Happy Data Privacy Day!

This is a day, internationally, to help remind everyone that their personal data is being processed every second of the day—whether it is through interactions at  work, the health field, public authorities, online purchases , or casual web surfing. On top of all that, if you are a smart phone user,  Apple or Google can likely tell exactly where you are at any minute of the day.

For these reasons, I’d like to offer a friendly reminder to be aware of your personal responsibility to protect your data to the best of your abilities.  The National Cyber Security Alliance offers some sage advice in the title of their online safety, security and privacy campaign:  Stop. Think. Connect.

Basically, the general idea is for you, as a responsible internet user, to always wade with caution into the open waters of the internet.  In the same way that you would not simply leap off a cliff into the rushing waters of a river without taking your personal safety into account, you shouldn’t randomly click every link that comes across your internet browser on your phone or computer.  This is also true of links in your email—even if it is coming from a friend.

TIP

If I can offer one action that everyone should do as they browse the internet or check mail, it would be to check the links you are clicking.  Whether you are using a browser or an email client, you have a status bar.  As you prepare to click on a button or web address  (STOP) glance down at the status bar to (THINK) make certain that the address looks legitimate and then (CONNECT) click it to go on to read and/or see more.

Here are two examples:

Figure 1: Checking a URL in your web browser
Figure 1: Checking a URL in your web browser

In Figure 1, you can see my browsing with Firefox to that bastion of good news, Buzzfeed.  You’ll notice that I’m pointing to a link (1) while the status bar indicates the URL where the link will take me if I click it (2).  In that status bar, read the URL address to see if it looks safe.  This works the same if you are using the university’s Outlook web interface (Wayne Connect), Gmail, or any other email provider.

Figure 2: Checking web addresses in Outlook email client.
Figure 2: Checking a URL in Outlook email client.

In Figure 2, While using Outlook to read Today@Wayne, I decide I want to read more about an article on the web.  I’m pointing to a link (1),  a tool tip pops up to tell me the URL that will open up in my browser (2), and the status bar also tells me the URL that will open up in my browser (3). Again, decide whether that link looks reliable.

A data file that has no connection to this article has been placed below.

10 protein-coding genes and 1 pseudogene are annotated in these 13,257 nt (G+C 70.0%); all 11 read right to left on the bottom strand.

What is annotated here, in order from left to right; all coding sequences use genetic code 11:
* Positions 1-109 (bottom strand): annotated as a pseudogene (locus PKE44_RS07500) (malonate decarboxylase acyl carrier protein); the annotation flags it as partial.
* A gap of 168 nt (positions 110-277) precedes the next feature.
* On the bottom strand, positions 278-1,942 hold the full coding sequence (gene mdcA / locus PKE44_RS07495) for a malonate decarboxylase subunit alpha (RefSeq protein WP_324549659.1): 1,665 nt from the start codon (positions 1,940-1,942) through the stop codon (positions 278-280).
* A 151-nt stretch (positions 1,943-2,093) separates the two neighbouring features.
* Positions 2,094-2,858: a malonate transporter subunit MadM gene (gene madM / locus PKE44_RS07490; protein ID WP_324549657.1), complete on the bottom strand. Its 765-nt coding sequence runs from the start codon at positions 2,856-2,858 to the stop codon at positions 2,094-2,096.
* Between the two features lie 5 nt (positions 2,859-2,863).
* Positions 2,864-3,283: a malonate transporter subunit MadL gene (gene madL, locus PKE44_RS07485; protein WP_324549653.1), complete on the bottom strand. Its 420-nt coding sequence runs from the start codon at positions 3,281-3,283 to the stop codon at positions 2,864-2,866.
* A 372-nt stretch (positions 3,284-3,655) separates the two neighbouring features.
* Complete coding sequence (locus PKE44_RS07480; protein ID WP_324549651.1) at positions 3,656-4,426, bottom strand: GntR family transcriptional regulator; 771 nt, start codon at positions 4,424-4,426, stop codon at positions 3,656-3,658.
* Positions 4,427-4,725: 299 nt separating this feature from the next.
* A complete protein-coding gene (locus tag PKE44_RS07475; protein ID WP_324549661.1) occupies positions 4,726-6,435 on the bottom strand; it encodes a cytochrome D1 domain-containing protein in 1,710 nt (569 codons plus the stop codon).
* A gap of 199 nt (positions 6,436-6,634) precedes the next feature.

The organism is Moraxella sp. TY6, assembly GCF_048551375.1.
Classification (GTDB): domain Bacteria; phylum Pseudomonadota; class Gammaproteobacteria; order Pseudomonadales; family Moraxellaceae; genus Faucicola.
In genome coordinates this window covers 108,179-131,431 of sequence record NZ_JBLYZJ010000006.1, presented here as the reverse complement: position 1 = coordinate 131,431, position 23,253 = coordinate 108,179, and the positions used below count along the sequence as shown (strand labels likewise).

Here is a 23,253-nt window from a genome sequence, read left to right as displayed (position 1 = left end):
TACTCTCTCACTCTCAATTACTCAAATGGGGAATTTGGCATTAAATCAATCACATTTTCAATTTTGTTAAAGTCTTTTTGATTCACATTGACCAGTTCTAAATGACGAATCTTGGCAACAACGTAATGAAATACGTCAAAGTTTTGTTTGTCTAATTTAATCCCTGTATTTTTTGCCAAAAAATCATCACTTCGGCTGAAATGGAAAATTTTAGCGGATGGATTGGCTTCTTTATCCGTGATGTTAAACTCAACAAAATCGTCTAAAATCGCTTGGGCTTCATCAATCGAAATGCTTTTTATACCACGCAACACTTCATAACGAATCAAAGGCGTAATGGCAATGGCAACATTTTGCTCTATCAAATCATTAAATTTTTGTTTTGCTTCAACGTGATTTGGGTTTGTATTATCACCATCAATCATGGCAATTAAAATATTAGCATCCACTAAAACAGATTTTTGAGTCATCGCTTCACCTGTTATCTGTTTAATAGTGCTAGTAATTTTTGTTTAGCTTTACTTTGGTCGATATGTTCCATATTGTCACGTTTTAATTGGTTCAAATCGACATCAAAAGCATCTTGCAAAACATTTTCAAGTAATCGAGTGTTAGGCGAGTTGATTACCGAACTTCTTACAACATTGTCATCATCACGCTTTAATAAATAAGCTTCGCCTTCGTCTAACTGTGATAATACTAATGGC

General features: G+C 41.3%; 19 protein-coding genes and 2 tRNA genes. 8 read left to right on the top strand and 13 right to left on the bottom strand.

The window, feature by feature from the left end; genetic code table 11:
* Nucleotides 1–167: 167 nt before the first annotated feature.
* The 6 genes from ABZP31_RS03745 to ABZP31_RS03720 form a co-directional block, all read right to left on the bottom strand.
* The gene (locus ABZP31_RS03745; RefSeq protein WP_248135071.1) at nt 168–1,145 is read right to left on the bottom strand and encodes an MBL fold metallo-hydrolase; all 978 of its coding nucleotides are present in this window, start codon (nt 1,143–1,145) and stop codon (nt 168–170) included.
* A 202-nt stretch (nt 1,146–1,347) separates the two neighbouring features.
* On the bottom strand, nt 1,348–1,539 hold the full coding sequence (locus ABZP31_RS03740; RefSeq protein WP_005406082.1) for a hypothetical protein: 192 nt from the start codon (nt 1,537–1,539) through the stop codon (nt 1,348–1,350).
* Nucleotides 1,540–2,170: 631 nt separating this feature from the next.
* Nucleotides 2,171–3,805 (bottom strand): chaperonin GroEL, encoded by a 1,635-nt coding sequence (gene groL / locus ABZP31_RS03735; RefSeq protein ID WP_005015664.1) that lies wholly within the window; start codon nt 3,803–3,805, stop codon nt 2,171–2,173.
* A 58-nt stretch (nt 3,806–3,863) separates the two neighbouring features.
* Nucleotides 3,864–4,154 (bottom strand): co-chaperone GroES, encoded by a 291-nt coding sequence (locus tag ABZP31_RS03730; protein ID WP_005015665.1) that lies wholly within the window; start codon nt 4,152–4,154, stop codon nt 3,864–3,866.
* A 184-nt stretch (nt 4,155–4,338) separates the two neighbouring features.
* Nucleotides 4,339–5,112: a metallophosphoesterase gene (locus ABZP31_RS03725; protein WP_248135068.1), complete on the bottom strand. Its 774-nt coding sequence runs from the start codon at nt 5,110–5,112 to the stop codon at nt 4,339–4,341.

By taking a few extra seconds, you can protect yourself from malicious code on a website or a phishing attempt via your email.

EXCITING NEWS TO CELEBRATE DATA PRIVACY DAY!

I am happy to announce that our cyber security team has been working on a project that will make life easier for all university users.

Currently, every six months, you receive a message that informs you that you must change your password to access all the WSU systems (Academica, Wayne Connect, Canvas, STARS, etc.). At that point, you try to come up with something you know you will remember and something you haven’t used before. To make certain it is accepted, you figure out a password phrase that uses lower case letters, upper case letters and numbers.

Well, here’s the good news.

In about a week, you can create a password and never have to make another one again.

How, you ask?  Simple. Using the same requirements, make a password that has 15 or more characters in it. If you do that, you’ll never be asked to change your password again.

Now, the question:  How will I remember a password with 15 characters?

You can choose random words that are easy for you to remember and simply put a space between them.  Security experts have learned that using multiple random words (three and up is best) provides a great balance between usability and security.  These types of passwords are actually difficult for hackers to determine.

So, after Feb. 5, take the time to make a new password. Investing a small amount of time now will save you lots of time later because you’ll never have to do it again.

 

Don’t share passwords, even with yourself…